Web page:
By: Scott Denion   [10/11/22]

If you’ve ever applied for a utility patent before, you’re probably familiar with the three primary considerations that dictate whether you can obtain a patent or not: usefulness, novelty, and non-obviousness. With only three requirements to fulfill, it sounds easy to get a patent, doesn’t it? On the contrary, it can take many years to negotiate your way to patentability with an examiner, if you can at all. Moreover, even if you are able to eventually obtain a patent, too often the issued claims are riddled with superfluous limitations that render the patent essentially worthless. The novelty and non-obviousness requirements are what make it challenging to obtain a patent. Let’s take a closer look at these two requirements.

Novelty

Under the requirement of novelty, a person is entitled to a patent unless the claimed invention was “patented, described in a printed publication, or in public use, on sale, or otherwise available to the public before the effective filing date of the claimed invention; or the claimed invention was described in a patent issued under section 151, or in an application for patent published or deemed published under section 122(b), in which the patent or application, as the case may be, names another inventor and was effectively filed before the effective filing date of the claimed invention”. In other words, the claimed invention has to be “new”. You could have the most original invention on the planet, but if it is claimed in a way that makes it too similar to what has been done before (also called the “prior art”), it won’t be patentable. When an invention lacks novelty, that means every aspect of an invention’s claims is explicitly or inherently present in a single prior art reference.

Non-Obviousness

As you may deduce, defining a “novel” invention is not an overly daunting task. Unless your invention is a carbon copy of something that already exists, there is likely at least one difference that, thus, makes it “novel”. However, the much more complex challenge (both for an inventor and a patent practitioner) is creating and claiming an invention that is non-obvious. Obviousness (or lack thereof) boils down to whether a person of ordinary skill in a particular field would find it obvious to modify a piece of prior art to arrive at your invention. Those potential modifications often include introducing one or more “modifying” references that fill in gaps that the primary piece of prior art lacks. 

There are limits to this – impermissible hindsight by the patent examiner is not allowed to reconstruct an invention – but the non-obviousness requirement can be difficult to navigate. Put simply, your invention really does need something truly creative and original about it to warrant receiving a patent. Due, in part, to the subjectivity involved, non-obviousness is the highest bar to clear to reach patentability. In order to circumvent existing publications, patents, and the like, it often becomes most expedient to introduce a structure that clearly differentiates it from what has been done before, but is not so specific that a competitor could make a tweak or two to get around your patent. This is where critical thought, ample preparation, and excellent patent aid can help you.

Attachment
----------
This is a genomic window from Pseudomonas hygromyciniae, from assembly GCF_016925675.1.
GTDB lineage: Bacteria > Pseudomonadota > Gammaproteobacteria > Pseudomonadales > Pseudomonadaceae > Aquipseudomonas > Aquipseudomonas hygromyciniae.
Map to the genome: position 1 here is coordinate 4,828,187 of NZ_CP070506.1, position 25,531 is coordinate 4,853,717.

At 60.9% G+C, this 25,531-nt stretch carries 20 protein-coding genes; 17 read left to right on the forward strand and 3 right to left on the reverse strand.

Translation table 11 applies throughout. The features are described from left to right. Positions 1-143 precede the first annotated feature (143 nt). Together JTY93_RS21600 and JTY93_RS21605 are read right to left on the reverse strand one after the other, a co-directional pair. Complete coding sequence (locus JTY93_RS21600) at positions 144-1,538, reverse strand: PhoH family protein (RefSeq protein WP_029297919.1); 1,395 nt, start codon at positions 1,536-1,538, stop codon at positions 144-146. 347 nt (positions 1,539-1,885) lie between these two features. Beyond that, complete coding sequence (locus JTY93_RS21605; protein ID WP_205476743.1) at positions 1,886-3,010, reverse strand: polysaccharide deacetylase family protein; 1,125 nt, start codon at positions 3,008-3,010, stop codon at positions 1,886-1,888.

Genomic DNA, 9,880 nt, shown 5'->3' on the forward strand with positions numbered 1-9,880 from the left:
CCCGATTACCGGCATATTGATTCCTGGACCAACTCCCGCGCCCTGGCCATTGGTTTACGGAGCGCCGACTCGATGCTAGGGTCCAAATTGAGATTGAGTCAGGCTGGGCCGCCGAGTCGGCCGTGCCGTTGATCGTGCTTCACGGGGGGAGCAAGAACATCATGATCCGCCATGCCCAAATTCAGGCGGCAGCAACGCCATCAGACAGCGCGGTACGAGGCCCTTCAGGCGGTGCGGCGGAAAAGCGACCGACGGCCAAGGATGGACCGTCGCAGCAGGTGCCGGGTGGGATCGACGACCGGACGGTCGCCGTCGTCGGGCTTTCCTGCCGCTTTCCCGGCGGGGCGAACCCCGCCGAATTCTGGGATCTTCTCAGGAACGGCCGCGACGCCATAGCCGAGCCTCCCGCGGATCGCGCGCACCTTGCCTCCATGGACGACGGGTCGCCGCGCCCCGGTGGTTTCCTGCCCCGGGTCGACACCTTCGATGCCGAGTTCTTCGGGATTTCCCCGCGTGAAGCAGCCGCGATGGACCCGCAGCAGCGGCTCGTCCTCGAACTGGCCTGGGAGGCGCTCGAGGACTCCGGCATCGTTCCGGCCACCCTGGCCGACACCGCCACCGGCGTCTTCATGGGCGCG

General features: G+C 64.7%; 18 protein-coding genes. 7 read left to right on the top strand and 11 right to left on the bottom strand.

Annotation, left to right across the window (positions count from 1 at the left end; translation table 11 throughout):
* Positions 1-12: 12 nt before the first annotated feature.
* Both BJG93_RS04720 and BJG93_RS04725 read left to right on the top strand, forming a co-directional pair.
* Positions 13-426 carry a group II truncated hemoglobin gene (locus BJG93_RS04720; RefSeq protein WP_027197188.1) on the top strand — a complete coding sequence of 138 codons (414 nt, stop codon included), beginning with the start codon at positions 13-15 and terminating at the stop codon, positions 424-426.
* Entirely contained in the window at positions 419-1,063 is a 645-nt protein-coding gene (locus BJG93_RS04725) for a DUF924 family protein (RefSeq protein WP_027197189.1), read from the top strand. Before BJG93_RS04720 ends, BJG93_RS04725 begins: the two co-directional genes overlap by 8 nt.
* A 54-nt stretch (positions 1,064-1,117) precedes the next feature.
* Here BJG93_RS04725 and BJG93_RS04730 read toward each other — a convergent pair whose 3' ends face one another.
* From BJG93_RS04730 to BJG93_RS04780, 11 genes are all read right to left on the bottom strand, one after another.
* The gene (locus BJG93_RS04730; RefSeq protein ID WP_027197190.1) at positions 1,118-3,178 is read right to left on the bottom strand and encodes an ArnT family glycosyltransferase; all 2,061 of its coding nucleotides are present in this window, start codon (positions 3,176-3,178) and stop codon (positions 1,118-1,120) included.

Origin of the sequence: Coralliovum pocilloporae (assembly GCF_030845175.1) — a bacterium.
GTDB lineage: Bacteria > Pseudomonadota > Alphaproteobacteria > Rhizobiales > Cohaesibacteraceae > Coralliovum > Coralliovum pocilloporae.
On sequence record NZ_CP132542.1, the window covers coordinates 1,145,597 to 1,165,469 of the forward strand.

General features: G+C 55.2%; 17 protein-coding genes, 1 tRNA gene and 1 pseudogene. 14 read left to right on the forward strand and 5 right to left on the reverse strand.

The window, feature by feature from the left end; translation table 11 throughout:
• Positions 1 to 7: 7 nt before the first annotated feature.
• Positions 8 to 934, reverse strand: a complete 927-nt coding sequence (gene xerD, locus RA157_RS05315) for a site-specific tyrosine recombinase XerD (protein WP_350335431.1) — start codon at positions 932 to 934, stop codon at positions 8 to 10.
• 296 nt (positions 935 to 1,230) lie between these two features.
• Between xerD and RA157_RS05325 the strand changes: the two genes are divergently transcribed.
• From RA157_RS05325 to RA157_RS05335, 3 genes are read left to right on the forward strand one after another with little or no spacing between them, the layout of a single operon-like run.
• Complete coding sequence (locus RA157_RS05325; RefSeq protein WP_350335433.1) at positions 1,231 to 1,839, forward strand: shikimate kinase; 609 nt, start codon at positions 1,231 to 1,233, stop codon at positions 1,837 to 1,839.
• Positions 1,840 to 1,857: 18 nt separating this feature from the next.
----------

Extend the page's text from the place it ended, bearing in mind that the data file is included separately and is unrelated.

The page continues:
Some Tips for Defining a Patentable Invention (That Has Value)

As is clear from the above, homing in on what makes your invention truly unique is critical. After you’ve done that, the claims to the invention should focus on those aspect(s). Claiming specific details that don’t contribute to the overall inventive concept should be avoided. For example, it probably doesn’t matter that you used four bolts to couple two components together versus three bolts. It also probably doesn’t matter that you used a single-piece component to achieve the same ends of something that was previously done with two components fixed to one another. A great way to ensure the inventive concept is “focused” in your patent disclosure and claims is to brainstorm different ways you could put your invention into practice. After you’ve done that, consider what is shared across those varying implementations. Those commonalities could form the basis of broadly defining a patentable invention that makes it difficult for your competition to get around.

If you’re ready to take the plunge with a patent application and need assistance claiming your invention, contact us today. Our firm’s highly experienced Intellectual Property patent professionals have advanced technical degrees, vast knowledge, and practical experience. We handle hundreds of new patent applications each year, with offices located nationwide and near the United States Patent and Trademark Office (USPTO).

To learn about how Dunlap Bennett & Ludwig can assist you with your legal needs, contact us by calling 800-747-9354 or by emailing clientservices@dbllawyers.com.


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Posted in: Intellectual Property, Intellectual Property - Patents

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